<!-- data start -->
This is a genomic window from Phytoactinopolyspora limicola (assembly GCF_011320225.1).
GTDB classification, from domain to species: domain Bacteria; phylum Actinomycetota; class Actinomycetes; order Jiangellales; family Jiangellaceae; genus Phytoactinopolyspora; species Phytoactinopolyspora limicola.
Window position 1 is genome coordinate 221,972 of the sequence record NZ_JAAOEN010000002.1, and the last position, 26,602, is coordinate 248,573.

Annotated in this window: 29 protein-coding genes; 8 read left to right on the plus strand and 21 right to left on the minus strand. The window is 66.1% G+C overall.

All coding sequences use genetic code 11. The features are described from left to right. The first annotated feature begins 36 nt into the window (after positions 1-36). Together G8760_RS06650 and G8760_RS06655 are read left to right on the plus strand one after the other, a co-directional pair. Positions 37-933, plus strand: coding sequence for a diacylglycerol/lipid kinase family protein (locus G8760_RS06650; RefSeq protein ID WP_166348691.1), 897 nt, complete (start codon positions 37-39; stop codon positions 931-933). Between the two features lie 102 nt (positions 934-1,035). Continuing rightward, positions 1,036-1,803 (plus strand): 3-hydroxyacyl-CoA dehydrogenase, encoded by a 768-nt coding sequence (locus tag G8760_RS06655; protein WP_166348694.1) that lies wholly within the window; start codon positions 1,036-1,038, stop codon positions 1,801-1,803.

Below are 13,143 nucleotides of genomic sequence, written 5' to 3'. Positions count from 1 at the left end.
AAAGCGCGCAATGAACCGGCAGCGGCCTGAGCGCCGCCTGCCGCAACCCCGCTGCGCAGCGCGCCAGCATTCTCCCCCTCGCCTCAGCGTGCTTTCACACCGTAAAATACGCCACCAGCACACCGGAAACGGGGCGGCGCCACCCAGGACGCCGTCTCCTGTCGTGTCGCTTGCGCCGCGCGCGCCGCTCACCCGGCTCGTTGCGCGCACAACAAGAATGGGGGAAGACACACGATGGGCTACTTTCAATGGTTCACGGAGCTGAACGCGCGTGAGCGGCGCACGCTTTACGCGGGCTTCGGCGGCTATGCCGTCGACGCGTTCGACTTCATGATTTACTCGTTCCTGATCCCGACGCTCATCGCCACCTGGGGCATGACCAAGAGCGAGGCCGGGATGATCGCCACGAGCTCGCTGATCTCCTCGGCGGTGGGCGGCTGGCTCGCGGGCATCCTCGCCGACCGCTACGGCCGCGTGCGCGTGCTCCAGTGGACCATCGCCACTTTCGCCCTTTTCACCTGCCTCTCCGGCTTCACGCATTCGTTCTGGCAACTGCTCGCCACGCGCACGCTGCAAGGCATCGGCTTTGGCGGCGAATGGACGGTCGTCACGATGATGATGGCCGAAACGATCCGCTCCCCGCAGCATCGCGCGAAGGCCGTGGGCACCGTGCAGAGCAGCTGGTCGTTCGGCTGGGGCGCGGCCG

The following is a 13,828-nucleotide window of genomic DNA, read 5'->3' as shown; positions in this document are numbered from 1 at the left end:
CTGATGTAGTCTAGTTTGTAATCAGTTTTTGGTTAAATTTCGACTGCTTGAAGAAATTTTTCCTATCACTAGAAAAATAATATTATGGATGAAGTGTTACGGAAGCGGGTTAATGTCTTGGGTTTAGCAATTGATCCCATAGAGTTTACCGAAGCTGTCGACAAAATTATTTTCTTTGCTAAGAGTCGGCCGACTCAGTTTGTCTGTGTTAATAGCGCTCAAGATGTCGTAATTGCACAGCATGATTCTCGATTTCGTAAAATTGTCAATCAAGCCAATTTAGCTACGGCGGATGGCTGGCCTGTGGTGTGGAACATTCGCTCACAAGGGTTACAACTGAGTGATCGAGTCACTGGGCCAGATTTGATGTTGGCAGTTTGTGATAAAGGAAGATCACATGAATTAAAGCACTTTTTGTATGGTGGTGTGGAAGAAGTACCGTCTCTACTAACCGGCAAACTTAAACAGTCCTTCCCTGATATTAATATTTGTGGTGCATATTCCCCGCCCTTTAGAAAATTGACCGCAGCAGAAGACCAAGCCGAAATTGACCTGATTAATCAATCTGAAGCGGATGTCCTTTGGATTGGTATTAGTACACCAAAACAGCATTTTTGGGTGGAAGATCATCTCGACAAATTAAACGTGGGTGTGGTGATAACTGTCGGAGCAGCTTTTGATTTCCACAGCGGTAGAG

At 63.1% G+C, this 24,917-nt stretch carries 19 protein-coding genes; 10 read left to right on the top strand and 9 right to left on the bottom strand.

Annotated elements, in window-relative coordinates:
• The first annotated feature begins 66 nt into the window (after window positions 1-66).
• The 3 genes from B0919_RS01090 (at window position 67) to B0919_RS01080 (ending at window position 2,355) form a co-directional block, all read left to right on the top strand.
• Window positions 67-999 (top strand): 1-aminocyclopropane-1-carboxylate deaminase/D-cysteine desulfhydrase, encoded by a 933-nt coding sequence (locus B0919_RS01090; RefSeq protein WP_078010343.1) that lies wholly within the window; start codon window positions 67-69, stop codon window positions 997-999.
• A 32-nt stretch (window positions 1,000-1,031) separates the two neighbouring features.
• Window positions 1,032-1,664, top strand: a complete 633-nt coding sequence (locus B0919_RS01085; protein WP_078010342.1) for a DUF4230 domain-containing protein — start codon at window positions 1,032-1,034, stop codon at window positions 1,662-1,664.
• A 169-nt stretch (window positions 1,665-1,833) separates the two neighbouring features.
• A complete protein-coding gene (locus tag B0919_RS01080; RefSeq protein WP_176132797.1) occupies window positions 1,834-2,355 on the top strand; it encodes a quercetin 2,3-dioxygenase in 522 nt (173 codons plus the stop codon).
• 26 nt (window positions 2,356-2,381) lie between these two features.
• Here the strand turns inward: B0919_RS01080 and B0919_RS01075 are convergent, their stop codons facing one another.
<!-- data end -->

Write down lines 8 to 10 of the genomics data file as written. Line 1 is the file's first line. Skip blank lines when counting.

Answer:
The following is a 13,828-nucleotide window of genomic DNA, read 5'->3' as shown; positions in this document are numbered from 1 at the left end:
CTGATGTAGTCTAGTTTGTAATCAGTTTTTGGTTAAATTTCGACTGCTTGAAGAAATTTTTCCTATCACTAGAAAAATAATATTATGGATGAAGTGTTACGGAAGCGGGTTAATGTCTTGGGTTTAGCAATTGATCCCATAGAGTTTACCGAAGCTGTCGACAAAATTATTTTCTTTGCTAAGAGTCGGCCGACTCAGTTTGTCTGTGTTAATAGCGCTCAAGATGTCGTAATTGCACAGCATGATTCTCGATTTCGTAAAATTGTCAATCAAGCCAATTTAGCTACGGCGGATGGCTGGCCTGTGGTGTGGAACATTCGCTCACAAGGGTTACAACTGAGTGATCGAGTCACTGGGCCAGATTTGATGTTGGCAGTTTGTGATAAAGGAAGATCACATGAATTAAAGCACTTTTTGTATGGTGGTGTGGAAGAAGTACCGTCTCTACTAACCGGCAAACTTAAACAGTCCTTCCCTGATATTAATATTTGTGGTGCATATTCCCCGCCCTTTAGAAAATTGACCGCAGCAGAAGACCAAGCCGAAATTGACCTGATTAATCAATCTGAAGCGGATGTCCTTTGGATTGGTATTAGTACACCAAAACAGCATTTTTGGGTGGAAGATCATCTCGACAAATTAAACGTGGGTGTGGTGATAACTGTCGGAGCAGCTTTTGATTTCCACAGCGGTAGAG

At 63.1% G+C, this 24,917-nt stretch carries 19 protein-coding genes; 10 read left to right on the top strand and 9 right to left on the bottom strand.